Rumors: Senate Republicans Starting To Get Antsy Over Midterms Takeover

  • by:
  • Source: Wayne Dupree
  • 03/04/2023

Two months before election day, Republicans are playing the victim card as they see their odds of retaking control of the Senate decline. NOTE: During my podcast – Wayne Dupree Podcast, we have been speaking at length that the Republicans can lose and will only lose if they self destruct and it seems that’s what they love to do.

Senate Minority Leader Mitch McConnell (R-Ky.) is criticizing former President Trump and his backing for numerous contentious GOP candidates who are struggling in the polls by pointing to “candidate quality” as a reason why GOP expectations are waning.

Trump, on the other hand, has been laying the groundwork for weeks to blame McConnell if Republicans fail to retake the Senate at a time when it is largely anticipated that they will reclaim the House majority.

The nation’s two most influential Republicans are not the only ones who are being blamed. The National Republican Senatorial Committee (NRSC) and its chairman, Sen. Rick Scott (R-Fla.), who has also been at odds with the Senate GOP leader for much of the year, were also targets of McConnell’s remarks, which also served as a not-so-subtle criticism of them.

Scott has received fierce criticism for spending the August recess on a lavish boat off the coast of Italy and for his costly endeavor to increase the NRSC’s internet donation base.

According to a New York Times study, the group ran under his direction raised $181.5 million by the end of July but spent 95% of it, leaving it with far less cash on hand than the Democratic Senatorial Campaign Committee (DSCC).

Scott, for his part, criticized other Republicans last week for “trash-talking” Republican candidates, calling it a “incredible act of cowardice” and “treasonous.” Republicans are returning to Washington under a difficult background, so when the Senate resumed business on Tuesday, members made an effort to downplay internal conflicts.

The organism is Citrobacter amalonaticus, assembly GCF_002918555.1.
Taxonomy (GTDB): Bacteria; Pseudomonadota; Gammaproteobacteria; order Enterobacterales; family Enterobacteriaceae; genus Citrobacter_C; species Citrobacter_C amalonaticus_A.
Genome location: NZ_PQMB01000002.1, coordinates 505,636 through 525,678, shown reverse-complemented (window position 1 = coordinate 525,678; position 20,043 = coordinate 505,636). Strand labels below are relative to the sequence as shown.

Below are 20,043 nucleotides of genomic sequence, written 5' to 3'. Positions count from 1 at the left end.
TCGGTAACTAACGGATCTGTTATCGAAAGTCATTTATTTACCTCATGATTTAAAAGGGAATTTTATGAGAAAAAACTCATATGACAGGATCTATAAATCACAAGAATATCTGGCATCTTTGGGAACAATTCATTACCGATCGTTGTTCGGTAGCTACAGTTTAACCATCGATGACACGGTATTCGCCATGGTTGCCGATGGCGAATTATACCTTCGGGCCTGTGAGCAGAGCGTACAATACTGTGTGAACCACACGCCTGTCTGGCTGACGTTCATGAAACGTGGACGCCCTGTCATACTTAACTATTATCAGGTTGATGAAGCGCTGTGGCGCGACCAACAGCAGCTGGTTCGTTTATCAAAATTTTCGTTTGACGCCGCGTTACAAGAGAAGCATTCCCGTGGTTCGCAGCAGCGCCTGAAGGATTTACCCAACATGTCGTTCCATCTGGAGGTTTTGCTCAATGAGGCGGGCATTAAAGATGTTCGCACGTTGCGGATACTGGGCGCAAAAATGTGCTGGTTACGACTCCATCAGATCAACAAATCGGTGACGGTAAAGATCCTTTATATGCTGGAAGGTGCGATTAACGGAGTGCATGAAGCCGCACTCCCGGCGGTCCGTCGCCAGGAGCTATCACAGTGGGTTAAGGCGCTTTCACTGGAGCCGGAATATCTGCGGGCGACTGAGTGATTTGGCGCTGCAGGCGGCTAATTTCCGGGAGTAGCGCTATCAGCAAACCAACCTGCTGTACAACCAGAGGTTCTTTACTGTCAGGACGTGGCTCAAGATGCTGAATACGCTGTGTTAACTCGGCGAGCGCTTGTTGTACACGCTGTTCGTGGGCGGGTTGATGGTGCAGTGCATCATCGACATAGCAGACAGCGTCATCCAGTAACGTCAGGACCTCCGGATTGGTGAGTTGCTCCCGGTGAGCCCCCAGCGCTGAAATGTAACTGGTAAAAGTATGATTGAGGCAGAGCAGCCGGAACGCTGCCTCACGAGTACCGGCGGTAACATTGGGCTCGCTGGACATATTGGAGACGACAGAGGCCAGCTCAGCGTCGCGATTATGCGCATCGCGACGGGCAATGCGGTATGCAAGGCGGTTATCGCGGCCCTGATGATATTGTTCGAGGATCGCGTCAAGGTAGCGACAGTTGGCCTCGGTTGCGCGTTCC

After the Senate GOP leadership meeting, Scott told reporters that his Washington Examiner op-ed from September 1 in which he accused other Republicans of undermining “the conservative cause” was not directed at McConnell but rather at anonymous Republican sources who had attacked Senate GOP candidates in the media.

He continued, “I told the liberal media about those who give anonymous remarks. People are criticizing our Republican candidates anonymously.

Scott said, “No, I wasn’t referring to McConnell,” when asked whether he was.

Republicans in the room said that McConnell and Scott avoided bringing up their public argument. Senator John Thune, the Republican Whip in the Senate, stated, “It’s a non-issue; everyone is focused on November” (S.D.).

Scott’s harsh criticism of Republicans, according to a Senate Republican strategist, was an effort to divert attention away from his own record. He is looking for someone other than his travel agency to blame, according to the insider, since he is humiliated about being discovered on an Italian holiday 100 days before the most important election in a decade.

The strategist referred to the Times’ in-depth article on the NRSC’s fundraising difficulties as a “major cause for worry” and said it “raises more doubts than anything Republicans have seen thus far” about the Democrats’ financial edge.

As he made his way off the Senate floor to his office on Tuesday afternoon, McConnell declined to comment on his public altercation with the NRSC chairman.